As I have watched the evolution of integrative medicine over the last seven years, in particular its gradual adoption of uptake into conventional healthcare settings, I have been interested to observe how a community’s most important health enterprise, its hospital, embraces—or not—therapies from outside the medical world that have been so clearly preferred by a large percentage of the population in its serving area.
My first exposure to integrative medicine in a hospital took place in 2007 at Suburban Hospital in Bethesda, Maryland, (now a part of the Johns Hopkins Medical System). It had received a targeted donation from one of its most important long-time local donors, stipulating that the funds were to be used to establish an office for integrative medicine. (As has so often been the case in integrative medicine, the funder was aware of a very favorable outcome from an alternative medicine intervention and was inspired—as Sen. Tom Harkin had been when he created the Office of Alternative Medicine at NIH in the early ‘90s—to invest in making alternative treatments more available.)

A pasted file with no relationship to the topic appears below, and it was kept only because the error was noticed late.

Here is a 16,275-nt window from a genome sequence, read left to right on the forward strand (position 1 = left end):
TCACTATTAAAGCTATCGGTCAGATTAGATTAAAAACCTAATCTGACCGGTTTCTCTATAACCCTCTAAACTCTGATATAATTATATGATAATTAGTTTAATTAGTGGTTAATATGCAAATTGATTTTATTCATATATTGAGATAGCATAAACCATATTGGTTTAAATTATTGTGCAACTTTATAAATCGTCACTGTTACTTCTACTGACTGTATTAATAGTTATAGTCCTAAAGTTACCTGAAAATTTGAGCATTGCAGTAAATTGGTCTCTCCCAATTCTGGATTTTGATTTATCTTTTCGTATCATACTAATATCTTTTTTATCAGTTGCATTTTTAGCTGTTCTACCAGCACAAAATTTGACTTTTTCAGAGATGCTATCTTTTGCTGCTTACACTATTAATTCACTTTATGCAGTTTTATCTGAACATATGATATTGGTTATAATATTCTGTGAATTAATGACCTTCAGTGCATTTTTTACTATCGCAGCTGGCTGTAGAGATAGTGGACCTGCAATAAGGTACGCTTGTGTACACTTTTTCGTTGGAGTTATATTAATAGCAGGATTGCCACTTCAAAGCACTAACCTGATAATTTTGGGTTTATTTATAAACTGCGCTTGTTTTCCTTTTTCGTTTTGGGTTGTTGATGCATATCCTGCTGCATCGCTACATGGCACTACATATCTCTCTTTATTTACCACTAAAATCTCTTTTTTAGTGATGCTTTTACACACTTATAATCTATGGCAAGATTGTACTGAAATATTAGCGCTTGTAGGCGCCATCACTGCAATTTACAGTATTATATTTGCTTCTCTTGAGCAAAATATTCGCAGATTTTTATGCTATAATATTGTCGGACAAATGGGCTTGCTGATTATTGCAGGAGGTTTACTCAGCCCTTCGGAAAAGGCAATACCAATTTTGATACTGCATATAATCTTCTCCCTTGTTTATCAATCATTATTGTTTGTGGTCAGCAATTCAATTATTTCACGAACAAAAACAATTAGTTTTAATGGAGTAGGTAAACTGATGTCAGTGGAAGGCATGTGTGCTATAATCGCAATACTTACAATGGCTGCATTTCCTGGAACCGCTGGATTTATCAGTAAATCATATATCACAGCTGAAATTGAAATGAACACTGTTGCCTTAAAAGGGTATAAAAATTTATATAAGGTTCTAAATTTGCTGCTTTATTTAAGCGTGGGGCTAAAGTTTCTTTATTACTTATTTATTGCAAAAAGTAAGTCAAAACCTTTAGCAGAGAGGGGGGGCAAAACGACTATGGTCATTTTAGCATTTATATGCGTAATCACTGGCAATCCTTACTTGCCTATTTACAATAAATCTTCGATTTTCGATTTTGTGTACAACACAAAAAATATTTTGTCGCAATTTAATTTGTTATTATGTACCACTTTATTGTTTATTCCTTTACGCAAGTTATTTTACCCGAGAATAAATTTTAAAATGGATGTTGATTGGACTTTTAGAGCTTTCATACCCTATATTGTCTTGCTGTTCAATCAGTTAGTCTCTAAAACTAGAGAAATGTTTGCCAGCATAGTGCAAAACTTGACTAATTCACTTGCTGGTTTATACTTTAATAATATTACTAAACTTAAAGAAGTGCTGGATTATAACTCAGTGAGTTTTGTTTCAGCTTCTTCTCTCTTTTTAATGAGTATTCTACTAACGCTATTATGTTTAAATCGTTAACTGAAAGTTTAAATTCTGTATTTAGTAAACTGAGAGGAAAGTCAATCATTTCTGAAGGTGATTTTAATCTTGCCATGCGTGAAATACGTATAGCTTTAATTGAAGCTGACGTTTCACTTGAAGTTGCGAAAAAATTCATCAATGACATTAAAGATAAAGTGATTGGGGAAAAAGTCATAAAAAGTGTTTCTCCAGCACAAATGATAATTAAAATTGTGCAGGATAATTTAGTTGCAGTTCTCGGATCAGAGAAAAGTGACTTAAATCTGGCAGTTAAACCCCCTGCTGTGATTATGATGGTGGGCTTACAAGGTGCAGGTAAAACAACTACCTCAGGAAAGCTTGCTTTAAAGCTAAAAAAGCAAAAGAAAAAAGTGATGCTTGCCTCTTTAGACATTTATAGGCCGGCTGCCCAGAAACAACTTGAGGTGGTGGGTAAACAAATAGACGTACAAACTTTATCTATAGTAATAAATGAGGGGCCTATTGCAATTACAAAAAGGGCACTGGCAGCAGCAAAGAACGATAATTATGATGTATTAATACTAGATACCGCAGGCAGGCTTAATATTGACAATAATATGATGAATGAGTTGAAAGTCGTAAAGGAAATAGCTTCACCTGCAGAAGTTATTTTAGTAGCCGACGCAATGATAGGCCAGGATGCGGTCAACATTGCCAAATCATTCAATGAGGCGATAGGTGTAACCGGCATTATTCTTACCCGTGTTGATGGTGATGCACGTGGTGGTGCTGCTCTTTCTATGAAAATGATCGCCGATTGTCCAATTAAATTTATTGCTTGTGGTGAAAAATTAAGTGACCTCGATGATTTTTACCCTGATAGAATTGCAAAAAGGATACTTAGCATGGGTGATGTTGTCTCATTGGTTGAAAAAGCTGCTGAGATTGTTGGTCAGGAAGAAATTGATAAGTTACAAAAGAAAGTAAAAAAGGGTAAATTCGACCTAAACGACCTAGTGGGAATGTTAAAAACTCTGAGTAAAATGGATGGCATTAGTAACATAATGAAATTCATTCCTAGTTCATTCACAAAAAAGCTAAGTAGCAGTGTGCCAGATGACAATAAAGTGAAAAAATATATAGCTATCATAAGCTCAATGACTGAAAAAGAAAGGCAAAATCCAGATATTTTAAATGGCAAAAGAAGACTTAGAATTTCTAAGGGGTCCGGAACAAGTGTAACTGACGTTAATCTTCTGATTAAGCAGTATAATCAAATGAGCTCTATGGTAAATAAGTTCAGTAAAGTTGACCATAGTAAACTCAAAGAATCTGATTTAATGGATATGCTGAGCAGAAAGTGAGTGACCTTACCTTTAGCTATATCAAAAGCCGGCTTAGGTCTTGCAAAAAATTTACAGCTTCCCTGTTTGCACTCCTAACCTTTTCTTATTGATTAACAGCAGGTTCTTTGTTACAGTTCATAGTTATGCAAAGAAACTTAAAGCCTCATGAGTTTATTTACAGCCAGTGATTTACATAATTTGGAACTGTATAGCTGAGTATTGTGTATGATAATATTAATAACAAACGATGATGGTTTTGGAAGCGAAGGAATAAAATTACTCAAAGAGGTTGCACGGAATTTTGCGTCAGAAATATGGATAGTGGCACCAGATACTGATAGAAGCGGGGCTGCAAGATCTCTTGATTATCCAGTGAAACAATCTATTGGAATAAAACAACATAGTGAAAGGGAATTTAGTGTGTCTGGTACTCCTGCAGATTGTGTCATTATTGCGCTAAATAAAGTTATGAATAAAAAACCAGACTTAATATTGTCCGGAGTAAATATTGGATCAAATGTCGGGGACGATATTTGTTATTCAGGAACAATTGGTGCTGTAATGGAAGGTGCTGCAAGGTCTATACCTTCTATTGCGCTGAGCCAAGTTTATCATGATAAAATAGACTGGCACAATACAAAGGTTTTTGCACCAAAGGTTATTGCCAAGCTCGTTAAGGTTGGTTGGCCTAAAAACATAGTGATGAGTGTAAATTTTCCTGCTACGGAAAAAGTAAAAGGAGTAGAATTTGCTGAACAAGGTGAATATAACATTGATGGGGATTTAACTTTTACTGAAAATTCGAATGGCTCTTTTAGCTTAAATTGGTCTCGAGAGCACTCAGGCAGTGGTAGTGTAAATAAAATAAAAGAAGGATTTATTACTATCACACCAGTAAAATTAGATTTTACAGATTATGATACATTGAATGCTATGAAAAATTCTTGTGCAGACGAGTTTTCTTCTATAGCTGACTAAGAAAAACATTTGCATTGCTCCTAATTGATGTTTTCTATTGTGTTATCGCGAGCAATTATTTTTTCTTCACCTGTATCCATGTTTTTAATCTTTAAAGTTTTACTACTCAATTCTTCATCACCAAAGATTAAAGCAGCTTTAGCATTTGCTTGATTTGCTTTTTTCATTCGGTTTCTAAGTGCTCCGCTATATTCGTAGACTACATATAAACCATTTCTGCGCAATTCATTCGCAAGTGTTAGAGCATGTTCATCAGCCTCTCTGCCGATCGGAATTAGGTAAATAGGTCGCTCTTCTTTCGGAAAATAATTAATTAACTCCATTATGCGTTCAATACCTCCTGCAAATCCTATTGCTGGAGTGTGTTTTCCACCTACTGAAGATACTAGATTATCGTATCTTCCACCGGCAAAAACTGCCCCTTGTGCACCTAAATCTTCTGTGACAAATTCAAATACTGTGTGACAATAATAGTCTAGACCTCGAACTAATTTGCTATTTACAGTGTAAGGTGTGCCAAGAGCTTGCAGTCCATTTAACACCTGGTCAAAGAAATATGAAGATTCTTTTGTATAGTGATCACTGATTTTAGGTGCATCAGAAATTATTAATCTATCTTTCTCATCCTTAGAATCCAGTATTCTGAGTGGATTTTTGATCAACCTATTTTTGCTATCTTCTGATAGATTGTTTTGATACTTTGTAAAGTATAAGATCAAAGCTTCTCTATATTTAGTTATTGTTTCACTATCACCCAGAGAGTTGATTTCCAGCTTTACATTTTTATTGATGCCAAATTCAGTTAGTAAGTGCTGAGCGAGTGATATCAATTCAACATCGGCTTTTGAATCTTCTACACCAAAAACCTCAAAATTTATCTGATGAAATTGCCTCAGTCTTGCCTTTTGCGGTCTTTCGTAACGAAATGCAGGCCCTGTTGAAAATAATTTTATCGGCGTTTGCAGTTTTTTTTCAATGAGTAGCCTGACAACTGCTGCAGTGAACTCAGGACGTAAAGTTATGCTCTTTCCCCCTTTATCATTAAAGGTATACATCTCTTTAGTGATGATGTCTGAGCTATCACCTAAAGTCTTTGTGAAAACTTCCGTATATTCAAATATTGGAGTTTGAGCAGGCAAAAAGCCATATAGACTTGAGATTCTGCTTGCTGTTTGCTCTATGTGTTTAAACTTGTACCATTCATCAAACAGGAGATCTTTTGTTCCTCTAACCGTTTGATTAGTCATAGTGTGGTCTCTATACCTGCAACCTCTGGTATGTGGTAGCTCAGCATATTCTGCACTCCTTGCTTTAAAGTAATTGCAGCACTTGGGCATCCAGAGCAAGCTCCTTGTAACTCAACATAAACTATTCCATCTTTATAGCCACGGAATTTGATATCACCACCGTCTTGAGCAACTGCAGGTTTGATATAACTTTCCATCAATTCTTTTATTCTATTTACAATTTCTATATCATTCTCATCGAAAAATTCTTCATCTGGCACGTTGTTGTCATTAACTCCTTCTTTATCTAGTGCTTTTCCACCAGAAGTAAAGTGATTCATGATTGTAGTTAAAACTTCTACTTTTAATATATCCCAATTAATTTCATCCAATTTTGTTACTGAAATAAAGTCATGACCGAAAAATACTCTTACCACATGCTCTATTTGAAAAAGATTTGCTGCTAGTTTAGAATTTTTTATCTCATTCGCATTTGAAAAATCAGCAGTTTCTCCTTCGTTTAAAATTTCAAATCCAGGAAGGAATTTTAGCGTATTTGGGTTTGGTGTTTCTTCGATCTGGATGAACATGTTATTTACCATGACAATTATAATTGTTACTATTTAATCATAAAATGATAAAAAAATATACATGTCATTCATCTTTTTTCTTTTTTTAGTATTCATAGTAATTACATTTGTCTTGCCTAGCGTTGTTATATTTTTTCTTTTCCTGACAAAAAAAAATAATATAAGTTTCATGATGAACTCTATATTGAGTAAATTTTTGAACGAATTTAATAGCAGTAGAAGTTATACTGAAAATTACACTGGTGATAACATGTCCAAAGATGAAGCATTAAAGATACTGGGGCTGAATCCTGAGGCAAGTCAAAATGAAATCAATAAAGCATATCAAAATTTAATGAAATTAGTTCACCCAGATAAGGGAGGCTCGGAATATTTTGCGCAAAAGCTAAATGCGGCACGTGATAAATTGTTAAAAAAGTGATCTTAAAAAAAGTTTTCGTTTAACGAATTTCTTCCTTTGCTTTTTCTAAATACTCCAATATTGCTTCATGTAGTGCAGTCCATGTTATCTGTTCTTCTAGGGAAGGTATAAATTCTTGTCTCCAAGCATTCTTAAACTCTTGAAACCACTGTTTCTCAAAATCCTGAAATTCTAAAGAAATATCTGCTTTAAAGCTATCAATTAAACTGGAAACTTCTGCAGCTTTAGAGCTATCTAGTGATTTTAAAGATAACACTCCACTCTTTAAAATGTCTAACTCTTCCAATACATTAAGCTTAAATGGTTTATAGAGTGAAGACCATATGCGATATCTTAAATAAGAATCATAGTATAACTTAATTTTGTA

Suburban hired as director of this office an RN who was experienced in mind–body medicine and was trained in healing touch. She organized mindfulness-based stress reduction (MBSR) classes, inviting Michael J. Baime, MD, MBSR pioneer and director of the University of Pennsylvania Health System’s “Penn Program for Mindfulness,” to the Suburban campus to teach the staff. Word reached the public that this was taking place, and soon Suburban was offering a class for the community.
But MBSR and integrative medicine were not part of the hospital’s DNA. Despite donor commitment and belief and oversight of a medical director, the program functioned as a kind of orphaned “store-in-a-store,” and was dropped after a couple of years.
Later I visited the Anne Arundel Medical Center in Annapolis, Maryland, where a wellness center director was organizing programs and coordinating with external alternative-care practitioners. The hospital had installed a specially landscaped healing garden on the property. Its then-CEO said that he believed “a large market exists for hospital-approved CAM [complementary and alternative medicine] therapies” (his wife is a Reiki master). But he was an operating realist, and such non-reimbursable ancillary services were not seen as essential, at least to the hospital’s financial sustainability. This was particularly true at a time when AAMC was completing a large expansion.